Another bad week to travel from London

Heathrow’s Terminal 5 opened this week to the sort of bumbling incompetence some have come to expect out of British engineering projects. Luggage handling was a mess, and at a point they were back to the draconian restrictions (“we will not handle any checked luggage”) that occurred at T4 last month. They are still expecting further flight cancellations today and tomorrow, and everyone is pointing fingers about what went wrong. It looks pretty simple to me: they moved too much stuff over there all at once without the staff being ready for it. A more gradual transition appears to have been justified by the confusion that resulted this week.

My own Heathrow trips have included flying the week of “all baggage must be checked and you can only carry on a plastic baggie with your passport” in the summer of 2006. Then there was the aftermath, the “only one carry-on bag” problem that was enforced on layovers at Heathrow but not in other airports in Europe, such that you would get to Heathrow with one bag too many and no way to deal with it. It is no wonder that one is then quite shocked to arrive at Heathrow to hear “no checked bags, only carry-on” when you had essentially been planning on the opposite. It’s mixed messages, people. And I guess it’s the nature of the draconian measures, the lack of a clear way forward, that bothers me most. When one is alone and travelling in a foreign country, as I am most of the time these days, you’re left with no easy alternative when faced with these instructions. You have nowhere to go, no way to get anywhere, no one to help.

But I admit, I am increasingly tempted to try the “carry-on only” approach on my next trips, especially now that I have the mini-laptop to save space and weight. Off to Austria this week, thank goodness not via Heathrow. Hopefully by the time of my next Heathrow (long-haul) trips, they will have ironed out the problems in T5.

Update: the commentary on the Guardian is much more biting than that linked above on the BBC, see this, this and this.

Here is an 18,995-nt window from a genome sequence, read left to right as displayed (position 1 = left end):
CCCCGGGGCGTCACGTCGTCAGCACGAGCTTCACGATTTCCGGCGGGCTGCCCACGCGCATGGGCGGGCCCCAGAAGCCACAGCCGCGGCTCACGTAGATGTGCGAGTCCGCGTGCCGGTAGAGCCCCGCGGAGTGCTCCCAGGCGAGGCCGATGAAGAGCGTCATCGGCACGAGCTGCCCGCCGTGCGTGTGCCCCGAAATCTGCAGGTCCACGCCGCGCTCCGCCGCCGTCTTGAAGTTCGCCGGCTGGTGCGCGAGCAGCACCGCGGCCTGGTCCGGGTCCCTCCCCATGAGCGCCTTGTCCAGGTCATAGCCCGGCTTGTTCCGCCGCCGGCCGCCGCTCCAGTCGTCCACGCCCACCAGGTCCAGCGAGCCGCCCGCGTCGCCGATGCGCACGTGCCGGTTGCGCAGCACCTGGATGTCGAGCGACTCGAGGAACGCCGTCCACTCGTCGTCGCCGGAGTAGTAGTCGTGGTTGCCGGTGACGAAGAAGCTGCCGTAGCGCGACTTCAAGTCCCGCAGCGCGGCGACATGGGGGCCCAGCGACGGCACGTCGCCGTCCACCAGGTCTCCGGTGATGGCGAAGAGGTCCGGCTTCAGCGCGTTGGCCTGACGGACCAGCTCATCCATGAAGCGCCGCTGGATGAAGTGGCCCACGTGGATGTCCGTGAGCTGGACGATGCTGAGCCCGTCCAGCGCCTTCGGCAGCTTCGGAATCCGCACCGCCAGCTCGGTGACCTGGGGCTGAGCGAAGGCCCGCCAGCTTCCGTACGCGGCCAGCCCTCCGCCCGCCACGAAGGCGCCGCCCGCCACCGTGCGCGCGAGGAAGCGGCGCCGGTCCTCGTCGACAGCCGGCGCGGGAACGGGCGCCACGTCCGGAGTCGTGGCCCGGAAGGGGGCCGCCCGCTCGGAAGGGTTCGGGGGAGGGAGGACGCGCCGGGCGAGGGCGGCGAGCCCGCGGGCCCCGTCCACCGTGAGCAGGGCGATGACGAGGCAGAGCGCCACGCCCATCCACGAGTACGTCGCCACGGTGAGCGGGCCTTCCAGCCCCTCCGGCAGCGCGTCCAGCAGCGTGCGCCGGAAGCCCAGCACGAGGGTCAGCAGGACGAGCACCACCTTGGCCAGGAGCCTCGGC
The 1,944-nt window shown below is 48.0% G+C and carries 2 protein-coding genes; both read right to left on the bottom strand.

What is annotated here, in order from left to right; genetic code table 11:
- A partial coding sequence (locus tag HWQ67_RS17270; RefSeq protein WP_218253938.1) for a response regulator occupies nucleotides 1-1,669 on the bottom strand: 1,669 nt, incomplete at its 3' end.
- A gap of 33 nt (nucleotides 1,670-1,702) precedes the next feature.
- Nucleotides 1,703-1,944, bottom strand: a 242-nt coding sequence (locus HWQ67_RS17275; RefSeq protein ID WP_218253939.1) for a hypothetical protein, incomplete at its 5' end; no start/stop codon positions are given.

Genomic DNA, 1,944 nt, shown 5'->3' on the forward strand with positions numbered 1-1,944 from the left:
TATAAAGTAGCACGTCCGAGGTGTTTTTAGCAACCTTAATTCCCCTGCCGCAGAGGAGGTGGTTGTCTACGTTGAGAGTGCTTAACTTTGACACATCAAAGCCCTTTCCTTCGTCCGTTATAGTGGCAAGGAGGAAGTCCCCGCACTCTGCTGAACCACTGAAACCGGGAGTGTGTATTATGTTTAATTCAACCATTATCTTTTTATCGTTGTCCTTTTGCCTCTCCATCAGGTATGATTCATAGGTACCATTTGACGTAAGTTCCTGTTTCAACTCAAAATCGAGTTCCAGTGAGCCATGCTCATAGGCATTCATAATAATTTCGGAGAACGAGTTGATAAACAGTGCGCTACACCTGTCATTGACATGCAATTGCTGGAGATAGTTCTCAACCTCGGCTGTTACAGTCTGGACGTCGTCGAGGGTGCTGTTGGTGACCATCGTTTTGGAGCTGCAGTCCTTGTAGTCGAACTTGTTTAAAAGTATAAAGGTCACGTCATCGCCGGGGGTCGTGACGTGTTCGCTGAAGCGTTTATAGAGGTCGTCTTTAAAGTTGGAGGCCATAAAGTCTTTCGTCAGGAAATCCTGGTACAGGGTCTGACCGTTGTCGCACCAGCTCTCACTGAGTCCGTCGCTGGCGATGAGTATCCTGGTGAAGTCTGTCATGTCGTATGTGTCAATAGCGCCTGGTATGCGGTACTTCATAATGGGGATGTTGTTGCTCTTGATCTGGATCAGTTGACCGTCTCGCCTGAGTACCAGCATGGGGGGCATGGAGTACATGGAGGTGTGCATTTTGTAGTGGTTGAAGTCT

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3 responses to “Another bad week to travel from London

  1. I am so distrustful of checked baggage that I spent two weeks visiting England from the States with only carry-on luggage. Fortunately for me, it was summer, which meant all clothing items were considerably less voluminous than in winter.

  2. > the sort of bumbling incompetence some have come to expect out of British engineering projects

    And what are we to expect of American engineering? I quote:

    “American Airlines has canceled thousands of flights this week for safety checks on its passenger planes. The FAA says the jetliners hadn’t been properly inspected, and several other U.S. carriers have had to cancel flights as well. To get through the logistical chaos, the airlines are shuffling passengers, empty planes, mechanics, inspectors — and a lot of paperwork. […]

    “The American terminal at Chicago’s O’Hare International Airport is full of people who knew their flights would be grounded. […]

    “Some of them are standing around an automatic check-in kiosk at O’Hare that Onivi Kodovoh is trying to restart. It crashed trying to process more than 500 cancellations at once.

    “It stopped working on someone — it couldn’t scan passports anymore — so I am here to reprogram, load the software and have it working,” Kodovoh says.” […]

    (Source: http://www.npr.org/templates/story/story.php?storyId=89551853 )

    Perhaps people who live in glass houses shouldn’t throw stones?

    Ever yours,

    Shredny

  3. > the sort of bumbling incompetence some have come to expect out of British engineering projects

    This statement made me laugh, a lot. It is so true. I am English and as a native I feel that I can tell you, we are all horrified at our own ridiculous behaviour when it comes to engineering projects. I’m thinking Wembly £798 million HOW? WHY? it opened very late and the legal disputes are still on going. I’m, thinking: Millennium Dome (£789 million) “The project was largely reported by the press to have been a flop: badly thought-out, badly executed, and leaving the government with the embarrassing question of what to do with it afterwards” – so, so British, expenisive, wasteful and, worst of all, ’embarrassing’. I love that we are embarrassed above all else, not ashamed or horrified or likely to do something about it. I’m sure there are many examples of our bumbling incompetence. It is talked about in pubs, exclaimed about in schools and workplaces and given ruinous cover in national papers but hey-ho, we carry on doing it. Bizzarre, yet British. I wish it would change!

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